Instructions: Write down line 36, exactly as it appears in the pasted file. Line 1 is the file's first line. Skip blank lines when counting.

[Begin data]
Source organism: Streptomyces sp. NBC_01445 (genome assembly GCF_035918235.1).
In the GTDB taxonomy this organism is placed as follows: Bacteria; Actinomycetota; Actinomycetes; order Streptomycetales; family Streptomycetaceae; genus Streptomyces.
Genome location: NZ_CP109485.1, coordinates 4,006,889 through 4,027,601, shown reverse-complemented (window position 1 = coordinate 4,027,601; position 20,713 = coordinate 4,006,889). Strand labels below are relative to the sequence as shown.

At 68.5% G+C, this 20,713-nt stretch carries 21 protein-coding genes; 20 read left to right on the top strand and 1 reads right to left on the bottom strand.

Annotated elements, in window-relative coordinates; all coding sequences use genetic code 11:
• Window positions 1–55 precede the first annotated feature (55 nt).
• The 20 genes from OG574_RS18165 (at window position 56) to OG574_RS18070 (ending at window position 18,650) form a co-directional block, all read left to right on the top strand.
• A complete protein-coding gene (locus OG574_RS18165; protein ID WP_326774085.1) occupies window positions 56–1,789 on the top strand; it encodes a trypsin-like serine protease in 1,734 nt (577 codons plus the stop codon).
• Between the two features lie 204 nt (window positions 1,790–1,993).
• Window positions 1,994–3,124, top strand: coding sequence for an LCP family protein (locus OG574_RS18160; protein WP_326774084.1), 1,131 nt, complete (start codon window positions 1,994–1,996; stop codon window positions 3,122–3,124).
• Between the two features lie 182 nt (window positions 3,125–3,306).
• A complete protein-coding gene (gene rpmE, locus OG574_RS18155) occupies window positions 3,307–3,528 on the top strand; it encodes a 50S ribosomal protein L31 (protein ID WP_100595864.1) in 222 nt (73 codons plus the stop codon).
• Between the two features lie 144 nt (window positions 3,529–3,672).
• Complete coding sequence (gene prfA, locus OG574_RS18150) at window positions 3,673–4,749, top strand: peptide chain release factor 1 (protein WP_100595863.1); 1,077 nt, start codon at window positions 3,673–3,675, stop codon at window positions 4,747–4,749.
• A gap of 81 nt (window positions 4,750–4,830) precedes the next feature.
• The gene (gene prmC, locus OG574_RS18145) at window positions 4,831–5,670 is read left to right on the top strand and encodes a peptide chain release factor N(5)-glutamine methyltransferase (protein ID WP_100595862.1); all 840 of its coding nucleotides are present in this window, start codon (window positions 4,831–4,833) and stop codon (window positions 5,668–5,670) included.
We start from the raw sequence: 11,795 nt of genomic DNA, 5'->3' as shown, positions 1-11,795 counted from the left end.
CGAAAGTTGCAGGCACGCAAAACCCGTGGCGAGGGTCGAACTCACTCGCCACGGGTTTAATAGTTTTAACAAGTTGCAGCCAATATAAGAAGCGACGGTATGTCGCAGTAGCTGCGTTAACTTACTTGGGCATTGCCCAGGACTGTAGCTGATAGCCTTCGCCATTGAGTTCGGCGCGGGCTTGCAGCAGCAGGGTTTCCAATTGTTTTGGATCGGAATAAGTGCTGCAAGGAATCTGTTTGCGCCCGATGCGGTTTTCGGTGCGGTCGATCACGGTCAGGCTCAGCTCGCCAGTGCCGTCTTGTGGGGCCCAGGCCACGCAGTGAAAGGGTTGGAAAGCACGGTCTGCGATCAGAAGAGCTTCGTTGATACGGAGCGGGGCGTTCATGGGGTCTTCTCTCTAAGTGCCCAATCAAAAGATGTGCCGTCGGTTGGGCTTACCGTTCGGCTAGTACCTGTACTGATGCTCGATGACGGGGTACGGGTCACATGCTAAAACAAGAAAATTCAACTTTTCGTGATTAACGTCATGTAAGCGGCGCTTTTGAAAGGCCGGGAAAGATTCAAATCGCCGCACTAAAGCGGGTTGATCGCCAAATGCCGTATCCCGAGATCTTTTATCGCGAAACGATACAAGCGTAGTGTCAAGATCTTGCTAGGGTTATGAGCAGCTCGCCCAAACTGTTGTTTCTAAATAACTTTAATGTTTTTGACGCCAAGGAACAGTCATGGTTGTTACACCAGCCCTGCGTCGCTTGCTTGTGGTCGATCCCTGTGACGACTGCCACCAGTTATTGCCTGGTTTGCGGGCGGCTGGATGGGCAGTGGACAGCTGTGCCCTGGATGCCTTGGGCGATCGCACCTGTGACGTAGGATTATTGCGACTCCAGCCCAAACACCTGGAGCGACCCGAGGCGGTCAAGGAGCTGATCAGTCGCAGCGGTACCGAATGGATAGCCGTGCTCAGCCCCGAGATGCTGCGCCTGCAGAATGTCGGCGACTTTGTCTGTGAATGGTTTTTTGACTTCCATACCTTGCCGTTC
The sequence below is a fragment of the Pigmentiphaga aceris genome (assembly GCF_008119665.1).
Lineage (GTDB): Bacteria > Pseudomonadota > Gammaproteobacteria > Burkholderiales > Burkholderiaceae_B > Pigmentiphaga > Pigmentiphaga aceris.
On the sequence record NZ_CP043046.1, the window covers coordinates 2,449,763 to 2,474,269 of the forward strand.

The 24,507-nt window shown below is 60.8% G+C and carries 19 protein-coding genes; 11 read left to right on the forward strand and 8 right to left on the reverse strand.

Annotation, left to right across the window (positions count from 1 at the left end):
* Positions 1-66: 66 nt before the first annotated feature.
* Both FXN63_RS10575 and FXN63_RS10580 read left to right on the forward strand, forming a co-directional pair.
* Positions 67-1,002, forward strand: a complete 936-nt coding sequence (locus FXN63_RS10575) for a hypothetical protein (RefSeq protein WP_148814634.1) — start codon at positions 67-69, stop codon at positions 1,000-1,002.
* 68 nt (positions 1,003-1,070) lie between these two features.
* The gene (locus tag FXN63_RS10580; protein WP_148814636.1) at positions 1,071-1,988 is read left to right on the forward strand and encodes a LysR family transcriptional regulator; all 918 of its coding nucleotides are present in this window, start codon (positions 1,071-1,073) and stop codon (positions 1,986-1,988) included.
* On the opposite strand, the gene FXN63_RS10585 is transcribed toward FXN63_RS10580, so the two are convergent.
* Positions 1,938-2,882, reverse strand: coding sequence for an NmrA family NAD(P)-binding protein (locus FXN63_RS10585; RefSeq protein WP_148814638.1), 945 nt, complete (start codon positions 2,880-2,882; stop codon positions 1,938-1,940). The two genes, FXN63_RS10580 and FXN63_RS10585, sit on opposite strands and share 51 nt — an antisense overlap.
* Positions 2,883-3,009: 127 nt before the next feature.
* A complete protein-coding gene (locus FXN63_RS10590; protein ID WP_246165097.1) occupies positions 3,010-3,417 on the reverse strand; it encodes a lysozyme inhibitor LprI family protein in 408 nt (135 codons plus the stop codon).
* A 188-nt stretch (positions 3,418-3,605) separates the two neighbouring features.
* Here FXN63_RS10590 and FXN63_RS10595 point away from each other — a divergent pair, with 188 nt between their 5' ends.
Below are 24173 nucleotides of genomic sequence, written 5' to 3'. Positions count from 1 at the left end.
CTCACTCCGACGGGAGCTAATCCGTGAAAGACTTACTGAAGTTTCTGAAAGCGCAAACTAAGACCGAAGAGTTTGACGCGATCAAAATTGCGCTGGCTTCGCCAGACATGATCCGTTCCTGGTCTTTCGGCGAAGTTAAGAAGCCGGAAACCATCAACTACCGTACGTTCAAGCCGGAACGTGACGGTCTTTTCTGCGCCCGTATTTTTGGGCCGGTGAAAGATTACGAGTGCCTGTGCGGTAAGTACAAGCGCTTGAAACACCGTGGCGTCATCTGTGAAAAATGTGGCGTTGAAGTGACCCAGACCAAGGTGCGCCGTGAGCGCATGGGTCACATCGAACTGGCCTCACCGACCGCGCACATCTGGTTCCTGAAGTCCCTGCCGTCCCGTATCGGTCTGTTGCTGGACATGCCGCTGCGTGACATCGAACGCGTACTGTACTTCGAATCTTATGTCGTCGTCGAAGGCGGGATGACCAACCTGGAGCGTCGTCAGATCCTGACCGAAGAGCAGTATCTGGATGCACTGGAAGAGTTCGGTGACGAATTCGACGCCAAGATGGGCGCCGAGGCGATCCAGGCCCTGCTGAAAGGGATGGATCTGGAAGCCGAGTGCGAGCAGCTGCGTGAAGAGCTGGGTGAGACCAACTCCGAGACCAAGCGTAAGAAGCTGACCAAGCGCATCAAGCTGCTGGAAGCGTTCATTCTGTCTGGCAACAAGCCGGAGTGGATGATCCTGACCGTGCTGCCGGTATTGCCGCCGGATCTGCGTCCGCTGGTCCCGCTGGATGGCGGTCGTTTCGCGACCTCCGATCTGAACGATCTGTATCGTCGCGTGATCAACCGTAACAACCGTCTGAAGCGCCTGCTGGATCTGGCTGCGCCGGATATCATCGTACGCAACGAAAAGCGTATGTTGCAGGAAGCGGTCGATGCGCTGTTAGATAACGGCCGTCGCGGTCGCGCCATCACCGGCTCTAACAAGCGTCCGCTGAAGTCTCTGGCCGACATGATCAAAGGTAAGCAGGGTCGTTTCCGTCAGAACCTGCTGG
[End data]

CTCACTCCGACGGGAGCTAATCCGTGAAAGACTTACTGAAGTTTCTGAAAGCGCAAACTAAGACCGAAGAGTTTGACGCGATCAAAATTGCGCTGGCTTCGCCAGACATGATCCGTTCCTGGTCTTTCGGCGAAGTTAAGAAGCCGGAAACCATCAACTACCGTACGTTCAAGCCGGAACGTGACGGTCTTTTCTGCGCCCGTATTTTTGGGCCGGTGAAAGATTACGAGTGCCTGTGCGGTAAGTACAAGCGCTTGAAACACCGTGGCGTCATCTGTGAAAAATGTGGCGTTGAAGTGACCCAGACCAAGGTGCGCCGTGAGCGCATGGGTCACATCGAACTGGCCTCACCGACCGCGCACATCTGGTTCCTGAAGTCCCTGCCGTCCCGTATCGGTCTGTTGCTGGACATGCCGCTGCGTGACATCGAACGCGTACTGTACTTCGAATCTTATGTCGTCGTCGAAGGCGGGATGACCAACCTGGAGCGTCGTCAGATCCTGACCGAAGAGCAGTATCTGGATGCACTGGAAGAGTTCGGTGACGAATTCGACGCCAAGATGGGCGCCGAGGCGATCCAGGCCCTGCTGAAAGGGATGGATCTGGAAGCCGAGTGCGAGCAGCTGCGTGAAGAGCTGGGTGAGACCAACTCCGAGACCAAGCGTAAGAAGCTGACCAAGCGCATCAAGCTGCTGGAAGCGTTCATTCTGTCTGGCAACAAGCCGGAGTGGATGATCCTGACCGTGCTGCCGGTATTGCCGCCGGATCTGCGTCCGCTGGTCCCGCTGGATGGCGGTCGTTTCGCGACCTCCGATCTGAACGATCTGTATCGTCGCGTGATCAACCGTAACAACCGTCTGAAGCGCCTGCTGGATCTGGCTGCGCCGGATATCATCGTACGCAACGAAAAGCGTATGTTGCAGGAAGCGGTCGATGCGCTGTTAGATAACGGCCGTCGCGGTCGCGCCATCACCGGCTCTAACAAGCGTCCGCTGAAGTCTCTGGCCGACATGATCAAAGGTAAGCAGGGTCGTTTCCGTCAGAACCTGCTGG